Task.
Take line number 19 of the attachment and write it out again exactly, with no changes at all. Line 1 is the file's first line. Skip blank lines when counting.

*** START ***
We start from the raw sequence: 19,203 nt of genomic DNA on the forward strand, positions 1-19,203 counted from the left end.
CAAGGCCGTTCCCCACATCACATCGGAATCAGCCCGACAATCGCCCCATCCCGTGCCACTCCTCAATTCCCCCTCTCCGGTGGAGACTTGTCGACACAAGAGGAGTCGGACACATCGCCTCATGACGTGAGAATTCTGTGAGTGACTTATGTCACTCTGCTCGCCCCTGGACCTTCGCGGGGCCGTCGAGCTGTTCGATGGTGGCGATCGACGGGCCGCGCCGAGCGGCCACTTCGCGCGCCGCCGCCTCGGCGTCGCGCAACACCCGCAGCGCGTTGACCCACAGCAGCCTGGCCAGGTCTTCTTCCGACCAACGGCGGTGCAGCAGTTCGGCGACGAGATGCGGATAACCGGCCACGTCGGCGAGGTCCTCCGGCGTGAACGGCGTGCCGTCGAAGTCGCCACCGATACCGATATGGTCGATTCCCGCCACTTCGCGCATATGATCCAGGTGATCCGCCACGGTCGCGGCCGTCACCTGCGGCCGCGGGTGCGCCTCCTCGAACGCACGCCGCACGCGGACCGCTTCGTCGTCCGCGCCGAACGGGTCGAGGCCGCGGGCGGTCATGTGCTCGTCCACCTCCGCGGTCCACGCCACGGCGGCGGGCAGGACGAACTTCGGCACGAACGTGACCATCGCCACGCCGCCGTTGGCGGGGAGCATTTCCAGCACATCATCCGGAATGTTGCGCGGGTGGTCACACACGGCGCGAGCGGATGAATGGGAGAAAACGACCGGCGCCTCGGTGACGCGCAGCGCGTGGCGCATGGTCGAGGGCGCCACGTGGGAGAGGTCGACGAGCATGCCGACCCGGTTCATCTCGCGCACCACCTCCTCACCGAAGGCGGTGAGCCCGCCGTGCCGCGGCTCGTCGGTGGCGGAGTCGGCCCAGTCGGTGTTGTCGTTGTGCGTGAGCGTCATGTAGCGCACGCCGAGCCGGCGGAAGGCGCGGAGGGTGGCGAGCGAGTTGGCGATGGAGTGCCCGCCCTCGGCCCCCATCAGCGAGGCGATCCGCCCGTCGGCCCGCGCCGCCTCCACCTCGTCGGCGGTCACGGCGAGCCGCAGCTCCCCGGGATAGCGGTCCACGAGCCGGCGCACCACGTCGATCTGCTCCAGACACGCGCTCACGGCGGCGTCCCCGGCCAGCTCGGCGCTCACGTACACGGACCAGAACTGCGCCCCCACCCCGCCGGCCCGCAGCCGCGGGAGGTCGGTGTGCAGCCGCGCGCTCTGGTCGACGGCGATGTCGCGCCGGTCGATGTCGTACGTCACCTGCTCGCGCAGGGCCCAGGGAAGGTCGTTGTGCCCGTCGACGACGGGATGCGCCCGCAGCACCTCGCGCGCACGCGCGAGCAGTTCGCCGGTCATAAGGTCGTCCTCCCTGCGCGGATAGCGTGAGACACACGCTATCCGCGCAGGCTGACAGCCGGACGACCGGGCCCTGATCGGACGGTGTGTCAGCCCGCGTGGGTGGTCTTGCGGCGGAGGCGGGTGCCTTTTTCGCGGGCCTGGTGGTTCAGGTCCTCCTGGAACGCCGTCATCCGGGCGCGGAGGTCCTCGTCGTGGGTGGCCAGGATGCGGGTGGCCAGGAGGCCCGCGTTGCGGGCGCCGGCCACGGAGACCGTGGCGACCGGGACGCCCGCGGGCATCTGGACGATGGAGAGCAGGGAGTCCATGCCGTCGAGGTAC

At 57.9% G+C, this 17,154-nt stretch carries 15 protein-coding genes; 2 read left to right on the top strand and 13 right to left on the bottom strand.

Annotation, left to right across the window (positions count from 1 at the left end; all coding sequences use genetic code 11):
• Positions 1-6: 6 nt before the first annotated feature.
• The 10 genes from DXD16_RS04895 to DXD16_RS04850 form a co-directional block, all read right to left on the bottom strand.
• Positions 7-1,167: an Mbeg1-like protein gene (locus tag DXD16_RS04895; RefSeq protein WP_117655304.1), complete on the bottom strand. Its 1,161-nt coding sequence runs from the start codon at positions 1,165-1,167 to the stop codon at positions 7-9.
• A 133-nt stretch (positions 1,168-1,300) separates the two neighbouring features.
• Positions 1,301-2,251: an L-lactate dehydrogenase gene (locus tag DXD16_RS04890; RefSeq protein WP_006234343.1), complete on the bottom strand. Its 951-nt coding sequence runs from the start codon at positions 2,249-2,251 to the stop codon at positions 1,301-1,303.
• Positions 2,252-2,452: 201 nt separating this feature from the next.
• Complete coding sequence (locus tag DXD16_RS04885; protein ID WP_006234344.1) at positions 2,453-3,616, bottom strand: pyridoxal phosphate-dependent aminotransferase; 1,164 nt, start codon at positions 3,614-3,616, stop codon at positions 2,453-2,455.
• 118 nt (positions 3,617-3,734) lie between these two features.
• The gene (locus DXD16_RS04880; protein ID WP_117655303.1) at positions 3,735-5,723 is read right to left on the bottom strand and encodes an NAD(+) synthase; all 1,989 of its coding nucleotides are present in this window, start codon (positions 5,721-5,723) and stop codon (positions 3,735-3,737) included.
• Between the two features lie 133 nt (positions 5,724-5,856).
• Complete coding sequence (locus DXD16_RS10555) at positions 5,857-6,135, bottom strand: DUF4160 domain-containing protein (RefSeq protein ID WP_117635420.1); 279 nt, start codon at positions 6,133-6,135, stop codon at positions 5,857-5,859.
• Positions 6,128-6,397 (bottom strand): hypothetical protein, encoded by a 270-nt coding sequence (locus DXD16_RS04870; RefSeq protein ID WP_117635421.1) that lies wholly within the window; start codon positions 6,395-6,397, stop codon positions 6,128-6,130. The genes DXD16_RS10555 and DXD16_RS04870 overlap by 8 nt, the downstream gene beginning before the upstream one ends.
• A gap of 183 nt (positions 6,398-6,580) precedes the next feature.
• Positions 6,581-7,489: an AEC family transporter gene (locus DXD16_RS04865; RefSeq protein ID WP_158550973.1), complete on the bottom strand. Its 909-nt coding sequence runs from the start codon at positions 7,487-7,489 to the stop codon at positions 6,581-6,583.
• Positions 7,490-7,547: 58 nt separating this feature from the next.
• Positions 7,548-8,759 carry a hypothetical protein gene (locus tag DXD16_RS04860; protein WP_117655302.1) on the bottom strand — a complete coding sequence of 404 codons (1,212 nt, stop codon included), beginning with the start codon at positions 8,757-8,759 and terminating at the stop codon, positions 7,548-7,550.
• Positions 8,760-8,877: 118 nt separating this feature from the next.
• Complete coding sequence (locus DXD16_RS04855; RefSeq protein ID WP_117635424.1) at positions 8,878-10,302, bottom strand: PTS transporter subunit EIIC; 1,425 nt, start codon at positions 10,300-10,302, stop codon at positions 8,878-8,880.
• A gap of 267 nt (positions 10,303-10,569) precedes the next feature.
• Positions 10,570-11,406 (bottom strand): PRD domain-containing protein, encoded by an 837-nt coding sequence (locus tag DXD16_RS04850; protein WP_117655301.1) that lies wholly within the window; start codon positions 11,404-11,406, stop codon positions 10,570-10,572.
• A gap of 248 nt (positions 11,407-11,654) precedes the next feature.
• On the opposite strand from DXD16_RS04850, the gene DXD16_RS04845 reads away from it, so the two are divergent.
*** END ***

• Positions 7,490-7,547: 58 nt separating this feature from the next.